Indeed, the evidence is pointing to a winning hand for investors in Chinese equities. Not only is GDP finally trending upward, but leaders have more boldly expressed a willingness to employ monetary/fiscal stimulus to support a 7.5% growth rate. (They're likely to see north of 8% without stimulative measures.)
With a variety of benchmark indexes offering forward P/Es of nine to 10, stocks tied to China look better than they have in years.
While there are those who may view exchange-traded favorites like GXC and
iShares FTSE China 25
as lower risk assets due to their diversification, I tend to favor trading partners in the Asia-Pacific region.
If you're intrigued by the manufacturing angle,
iShares MSCI Australia
beckons as one of China's most important providers of materials. (Also, you shouldn't shake a stick at that 4.1% SEC distribution yield.)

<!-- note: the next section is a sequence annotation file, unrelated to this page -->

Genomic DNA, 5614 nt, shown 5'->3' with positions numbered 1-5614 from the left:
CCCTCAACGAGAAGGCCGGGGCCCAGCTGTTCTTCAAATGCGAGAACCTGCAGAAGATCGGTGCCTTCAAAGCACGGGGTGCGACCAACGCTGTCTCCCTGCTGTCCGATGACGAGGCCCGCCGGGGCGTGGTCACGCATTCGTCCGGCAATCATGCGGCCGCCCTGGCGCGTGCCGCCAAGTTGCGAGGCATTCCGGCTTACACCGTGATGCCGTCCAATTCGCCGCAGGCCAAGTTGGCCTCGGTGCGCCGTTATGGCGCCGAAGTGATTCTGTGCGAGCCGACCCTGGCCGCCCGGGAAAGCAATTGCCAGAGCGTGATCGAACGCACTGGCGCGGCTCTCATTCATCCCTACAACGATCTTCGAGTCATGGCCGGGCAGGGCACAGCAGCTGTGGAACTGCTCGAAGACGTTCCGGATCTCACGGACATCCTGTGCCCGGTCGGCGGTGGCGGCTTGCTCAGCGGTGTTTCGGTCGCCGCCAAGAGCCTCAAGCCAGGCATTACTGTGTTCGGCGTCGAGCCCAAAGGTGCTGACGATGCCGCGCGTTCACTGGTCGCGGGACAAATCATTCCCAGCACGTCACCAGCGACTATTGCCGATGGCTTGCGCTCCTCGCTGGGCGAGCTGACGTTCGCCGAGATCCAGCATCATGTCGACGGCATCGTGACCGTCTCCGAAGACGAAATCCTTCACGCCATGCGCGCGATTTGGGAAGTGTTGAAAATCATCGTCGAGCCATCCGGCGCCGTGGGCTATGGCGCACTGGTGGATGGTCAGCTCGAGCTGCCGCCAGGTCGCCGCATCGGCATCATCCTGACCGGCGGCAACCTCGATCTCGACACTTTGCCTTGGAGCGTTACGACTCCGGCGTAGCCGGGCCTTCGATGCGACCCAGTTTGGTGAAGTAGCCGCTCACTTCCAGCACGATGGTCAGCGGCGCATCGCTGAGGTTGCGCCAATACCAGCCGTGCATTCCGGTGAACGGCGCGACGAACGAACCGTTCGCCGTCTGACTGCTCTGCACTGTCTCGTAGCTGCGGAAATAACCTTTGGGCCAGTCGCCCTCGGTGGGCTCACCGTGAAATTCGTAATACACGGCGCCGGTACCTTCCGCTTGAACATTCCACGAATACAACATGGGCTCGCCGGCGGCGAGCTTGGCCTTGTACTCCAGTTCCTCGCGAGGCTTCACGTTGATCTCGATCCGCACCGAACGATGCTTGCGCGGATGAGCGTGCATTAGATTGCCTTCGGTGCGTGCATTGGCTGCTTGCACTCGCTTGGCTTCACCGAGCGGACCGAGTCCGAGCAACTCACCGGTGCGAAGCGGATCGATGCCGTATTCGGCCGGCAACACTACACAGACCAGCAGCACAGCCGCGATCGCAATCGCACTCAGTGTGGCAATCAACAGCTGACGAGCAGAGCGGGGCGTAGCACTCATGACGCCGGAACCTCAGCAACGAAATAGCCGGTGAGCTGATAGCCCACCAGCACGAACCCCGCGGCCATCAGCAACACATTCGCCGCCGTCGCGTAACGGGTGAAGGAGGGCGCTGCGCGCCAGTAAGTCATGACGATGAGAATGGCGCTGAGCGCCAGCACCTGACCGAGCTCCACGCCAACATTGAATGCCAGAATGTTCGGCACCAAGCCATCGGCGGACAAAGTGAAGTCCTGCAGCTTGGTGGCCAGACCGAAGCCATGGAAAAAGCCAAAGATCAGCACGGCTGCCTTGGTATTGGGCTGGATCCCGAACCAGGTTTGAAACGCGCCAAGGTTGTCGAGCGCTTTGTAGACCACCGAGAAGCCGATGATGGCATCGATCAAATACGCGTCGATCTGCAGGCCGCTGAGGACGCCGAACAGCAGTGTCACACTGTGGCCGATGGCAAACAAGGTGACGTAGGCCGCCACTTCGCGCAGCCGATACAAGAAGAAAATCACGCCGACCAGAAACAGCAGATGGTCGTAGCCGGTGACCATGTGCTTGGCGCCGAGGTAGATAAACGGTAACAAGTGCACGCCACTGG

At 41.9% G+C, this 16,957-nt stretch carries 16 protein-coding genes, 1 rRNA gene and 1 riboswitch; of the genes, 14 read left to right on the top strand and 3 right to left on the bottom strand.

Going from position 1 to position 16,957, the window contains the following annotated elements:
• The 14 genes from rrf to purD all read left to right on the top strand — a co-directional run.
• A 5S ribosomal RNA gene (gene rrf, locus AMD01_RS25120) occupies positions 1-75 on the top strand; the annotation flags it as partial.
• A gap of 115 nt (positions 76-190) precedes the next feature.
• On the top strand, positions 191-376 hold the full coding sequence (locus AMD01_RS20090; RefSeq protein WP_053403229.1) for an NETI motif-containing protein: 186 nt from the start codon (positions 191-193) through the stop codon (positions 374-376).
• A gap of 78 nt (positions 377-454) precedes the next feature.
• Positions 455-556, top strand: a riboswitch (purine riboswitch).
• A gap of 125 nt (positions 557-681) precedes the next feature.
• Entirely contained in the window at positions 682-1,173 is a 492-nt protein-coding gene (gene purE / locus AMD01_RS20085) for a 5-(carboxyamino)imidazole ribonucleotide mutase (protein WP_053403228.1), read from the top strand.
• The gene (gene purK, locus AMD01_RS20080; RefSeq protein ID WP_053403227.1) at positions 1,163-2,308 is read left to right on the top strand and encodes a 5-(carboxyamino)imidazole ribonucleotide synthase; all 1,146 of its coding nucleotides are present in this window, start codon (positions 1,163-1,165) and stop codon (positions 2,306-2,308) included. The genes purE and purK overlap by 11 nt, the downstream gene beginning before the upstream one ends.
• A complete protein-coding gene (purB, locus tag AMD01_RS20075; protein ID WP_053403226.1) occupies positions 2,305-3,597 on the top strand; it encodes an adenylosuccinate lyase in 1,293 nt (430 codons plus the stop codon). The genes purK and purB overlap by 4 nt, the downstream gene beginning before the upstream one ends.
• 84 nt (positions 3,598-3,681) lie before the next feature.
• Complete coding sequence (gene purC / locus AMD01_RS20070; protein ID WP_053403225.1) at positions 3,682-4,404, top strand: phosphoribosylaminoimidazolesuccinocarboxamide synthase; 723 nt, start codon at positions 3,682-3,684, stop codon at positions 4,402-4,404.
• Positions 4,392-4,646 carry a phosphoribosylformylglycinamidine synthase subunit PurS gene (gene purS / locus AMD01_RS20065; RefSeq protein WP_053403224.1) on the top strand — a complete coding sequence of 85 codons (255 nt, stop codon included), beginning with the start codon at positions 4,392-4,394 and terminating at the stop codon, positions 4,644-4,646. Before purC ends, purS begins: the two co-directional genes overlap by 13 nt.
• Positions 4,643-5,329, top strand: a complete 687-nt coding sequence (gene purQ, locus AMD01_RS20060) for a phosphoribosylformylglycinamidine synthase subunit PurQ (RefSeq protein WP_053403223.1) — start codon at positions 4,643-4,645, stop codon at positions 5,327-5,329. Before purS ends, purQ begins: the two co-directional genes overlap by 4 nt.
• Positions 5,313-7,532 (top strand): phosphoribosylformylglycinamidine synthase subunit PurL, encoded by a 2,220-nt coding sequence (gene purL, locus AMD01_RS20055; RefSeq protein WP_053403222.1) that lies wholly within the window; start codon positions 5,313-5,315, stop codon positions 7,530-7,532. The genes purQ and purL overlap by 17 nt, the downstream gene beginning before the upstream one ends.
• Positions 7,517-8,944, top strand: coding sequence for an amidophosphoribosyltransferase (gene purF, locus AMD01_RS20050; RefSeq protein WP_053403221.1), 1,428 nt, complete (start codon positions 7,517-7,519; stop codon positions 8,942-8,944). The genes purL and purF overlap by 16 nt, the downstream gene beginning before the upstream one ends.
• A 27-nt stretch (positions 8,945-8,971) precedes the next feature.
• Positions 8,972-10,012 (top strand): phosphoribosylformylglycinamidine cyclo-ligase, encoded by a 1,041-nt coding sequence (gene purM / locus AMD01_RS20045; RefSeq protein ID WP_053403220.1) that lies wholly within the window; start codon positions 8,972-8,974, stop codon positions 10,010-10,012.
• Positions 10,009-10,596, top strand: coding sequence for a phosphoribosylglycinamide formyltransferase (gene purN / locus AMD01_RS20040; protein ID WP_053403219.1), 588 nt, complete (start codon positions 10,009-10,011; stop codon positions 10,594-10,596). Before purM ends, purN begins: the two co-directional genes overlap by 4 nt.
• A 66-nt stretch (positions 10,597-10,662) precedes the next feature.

South Korea, as represented by the
iShares MSCI South Korea Index
, is another key trading partner with China. Whereas the U.S. and Europe import a staggering amount of goods/services from the mainland, Korea, the fifth largest trading partner, is a net exporter.
For believers in the idea that China is in the process of transitioning to a powerful consumer class, EWY is a solid ETF in the Asian neighborhood.
This article was written by an independent contributor, separate from TheStreet's regular news coverage.